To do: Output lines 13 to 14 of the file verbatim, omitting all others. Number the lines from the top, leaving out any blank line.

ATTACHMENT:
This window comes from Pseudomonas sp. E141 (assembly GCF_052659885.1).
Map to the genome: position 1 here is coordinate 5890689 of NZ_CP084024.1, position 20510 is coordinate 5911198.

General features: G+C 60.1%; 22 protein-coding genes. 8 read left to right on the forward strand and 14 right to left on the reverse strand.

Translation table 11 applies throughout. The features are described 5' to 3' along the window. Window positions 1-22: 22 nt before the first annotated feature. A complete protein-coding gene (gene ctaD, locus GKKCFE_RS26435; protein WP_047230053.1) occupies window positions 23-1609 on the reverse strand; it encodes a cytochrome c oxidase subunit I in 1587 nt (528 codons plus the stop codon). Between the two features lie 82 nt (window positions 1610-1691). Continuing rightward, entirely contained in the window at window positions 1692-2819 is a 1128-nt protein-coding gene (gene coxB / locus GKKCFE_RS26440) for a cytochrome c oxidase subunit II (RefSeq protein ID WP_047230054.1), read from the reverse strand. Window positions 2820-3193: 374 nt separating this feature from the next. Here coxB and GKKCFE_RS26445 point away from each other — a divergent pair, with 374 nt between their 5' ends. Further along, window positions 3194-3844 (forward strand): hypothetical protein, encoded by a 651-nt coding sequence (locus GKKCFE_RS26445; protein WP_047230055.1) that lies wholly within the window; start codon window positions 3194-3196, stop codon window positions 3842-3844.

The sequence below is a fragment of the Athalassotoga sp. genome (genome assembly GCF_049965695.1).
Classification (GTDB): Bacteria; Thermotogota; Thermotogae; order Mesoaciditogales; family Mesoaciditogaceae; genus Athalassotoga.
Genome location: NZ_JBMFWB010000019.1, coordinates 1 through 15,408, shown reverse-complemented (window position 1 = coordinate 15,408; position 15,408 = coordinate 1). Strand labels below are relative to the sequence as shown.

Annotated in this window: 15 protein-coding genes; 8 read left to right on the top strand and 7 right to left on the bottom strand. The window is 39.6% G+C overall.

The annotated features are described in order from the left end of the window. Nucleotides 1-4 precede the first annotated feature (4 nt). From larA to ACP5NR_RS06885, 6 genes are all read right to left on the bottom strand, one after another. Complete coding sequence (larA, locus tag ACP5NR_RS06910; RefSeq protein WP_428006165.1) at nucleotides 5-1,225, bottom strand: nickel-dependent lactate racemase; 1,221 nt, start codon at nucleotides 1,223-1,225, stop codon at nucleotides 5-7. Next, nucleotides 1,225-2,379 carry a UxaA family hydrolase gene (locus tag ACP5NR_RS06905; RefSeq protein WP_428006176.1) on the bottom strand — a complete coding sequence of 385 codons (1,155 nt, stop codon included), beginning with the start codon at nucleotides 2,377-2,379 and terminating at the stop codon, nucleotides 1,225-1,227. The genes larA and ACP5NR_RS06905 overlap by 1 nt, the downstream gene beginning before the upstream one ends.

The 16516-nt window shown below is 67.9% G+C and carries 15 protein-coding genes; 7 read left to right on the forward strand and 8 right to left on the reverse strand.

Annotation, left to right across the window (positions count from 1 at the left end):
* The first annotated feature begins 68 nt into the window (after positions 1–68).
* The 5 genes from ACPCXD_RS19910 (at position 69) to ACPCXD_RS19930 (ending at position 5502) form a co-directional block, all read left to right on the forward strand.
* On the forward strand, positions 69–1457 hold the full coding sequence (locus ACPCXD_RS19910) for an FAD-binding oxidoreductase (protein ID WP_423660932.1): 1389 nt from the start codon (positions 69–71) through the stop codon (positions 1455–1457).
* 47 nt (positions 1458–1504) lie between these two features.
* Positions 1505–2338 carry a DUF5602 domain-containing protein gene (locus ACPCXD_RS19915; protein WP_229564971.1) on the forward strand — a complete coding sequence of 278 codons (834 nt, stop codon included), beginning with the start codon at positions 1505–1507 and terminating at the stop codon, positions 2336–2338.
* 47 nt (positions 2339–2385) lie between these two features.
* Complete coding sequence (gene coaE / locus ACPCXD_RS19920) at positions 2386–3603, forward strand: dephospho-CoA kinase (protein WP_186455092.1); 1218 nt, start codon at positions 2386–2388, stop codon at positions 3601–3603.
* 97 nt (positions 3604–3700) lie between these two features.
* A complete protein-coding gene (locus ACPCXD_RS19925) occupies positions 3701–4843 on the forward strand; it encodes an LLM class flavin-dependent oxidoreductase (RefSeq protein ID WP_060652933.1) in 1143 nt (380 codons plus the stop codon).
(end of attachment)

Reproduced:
* The 5 genes from ACPCXD_RS19910 (at position 69) to ACPCXD_RS19930 (ending at position 5502) form a co-directional block, all read left to right on the forward strand.
* On the forward strand, positions 69–1457 hold the full coding sequence (locus ACPCXD_RS19910) for an FAD-binding oxidoreductase (protein ID WP_423660932.1): 1389 nt from the start codon (positions 69–71) through the stop codon (positions 1455–1457).